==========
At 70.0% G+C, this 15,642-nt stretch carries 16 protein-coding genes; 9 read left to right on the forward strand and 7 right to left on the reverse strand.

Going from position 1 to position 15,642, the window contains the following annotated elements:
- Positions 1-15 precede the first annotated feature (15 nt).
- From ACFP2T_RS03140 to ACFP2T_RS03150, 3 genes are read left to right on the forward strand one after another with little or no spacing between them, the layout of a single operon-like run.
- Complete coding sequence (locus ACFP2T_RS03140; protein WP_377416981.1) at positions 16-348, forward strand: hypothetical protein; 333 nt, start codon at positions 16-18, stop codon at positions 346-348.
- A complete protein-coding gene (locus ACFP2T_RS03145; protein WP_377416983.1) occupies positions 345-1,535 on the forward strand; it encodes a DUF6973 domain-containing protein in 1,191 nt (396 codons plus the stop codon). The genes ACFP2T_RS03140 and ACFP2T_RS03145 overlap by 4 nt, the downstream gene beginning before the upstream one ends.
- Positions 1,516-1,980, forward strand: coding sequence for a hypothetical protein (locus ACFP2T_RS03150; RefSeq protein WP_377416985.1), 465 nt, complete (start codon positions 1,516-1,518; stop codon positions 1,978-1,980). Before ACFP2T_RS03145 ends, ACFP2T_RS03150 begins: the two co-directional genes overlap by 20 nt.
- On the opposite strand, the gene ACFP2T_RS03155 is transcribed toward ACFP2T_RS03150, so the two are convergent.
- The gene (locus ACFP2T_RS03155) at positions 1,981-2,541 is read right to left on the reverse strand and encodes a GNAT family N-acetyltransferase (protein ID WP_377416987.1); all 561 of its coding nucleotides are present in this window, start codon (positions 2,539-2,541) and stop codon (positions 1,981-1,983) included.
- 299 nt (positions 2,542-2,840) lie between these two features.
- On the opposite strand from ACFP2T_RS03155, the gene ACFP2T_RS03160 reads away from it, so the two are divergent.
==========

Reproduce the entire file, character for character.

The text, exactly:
At 70.0% G+C, this 15,642-nt stretch carries 16 protein-coding genes; 9 read left to right on the forward strand and 7 right to left on the reverse strand.

Going from position 1 to position 15,642, the window contains the following annotated elements:
- Positions 1-15 precede the first annotated feature (15 nt).
- From ACFP2T_RS03140 to ACFP2T_RS03150, 3 genes are read left to right on the forward strand one after another with little or no spacing between them, the layout of a single operon-like run.
- Complete coding sequence (locus ACFP2T_RS03140; protein WP_377416981.1) at positions 16-348, forward strand: hypothetical protein; 333 nt, start codon at positions 16-18, stop codon at positions 346-348.
- A complete protein-coding gene (locus ACFP2T_RS03145; protein WP_377416983.1) occupies positions 345-1,535 on the forward strand; it encodes a DUF6973 domain-containing protein in 1,191 nt (396 codons plus the stop codon). The genes ACFP2T_RS03140 and ACFP2T_RS03145 overlap by 4 nt, the downstream gene beginning before the upstream one ends.
- Positions 1,516-1,980, forward strand: coding sequence for a hypothetical protein (locus ACFP2T_RS03150; RefSeq protein WP_377416985.1), 465 nt, complete (start codon positions 1,516-1,518; stop codon positions 1,978-1,980). Before ACFP2T_RS03145 ends, ACFP2T_RS03150 begins: the two co-directional genes overlap by 20 nt.
- On the opposite strand, the gene ACFP2T_RS03155 is transcribed toward ACFP2T_RS03150, so the two are convergent.
- The gene (locus ACFP2T_RS03155) at positions 1,981-2,541 is read right to left on the reverse strand and encodes a GNAT family N-acetyltransferase (protein ID WP_377416987.1); all 561 of its coding nucleotides are present in this window, start codon (positions 2,539-2,541) and stop codon (positions 1,981-1,983) included.
- 299 nt (positions 2,542-2,840) lie between these two features.
- On the opposite strand from ACFP2T_RS03155, the gene ACFP2T_RS03160 reads away from it, so the two are divergent.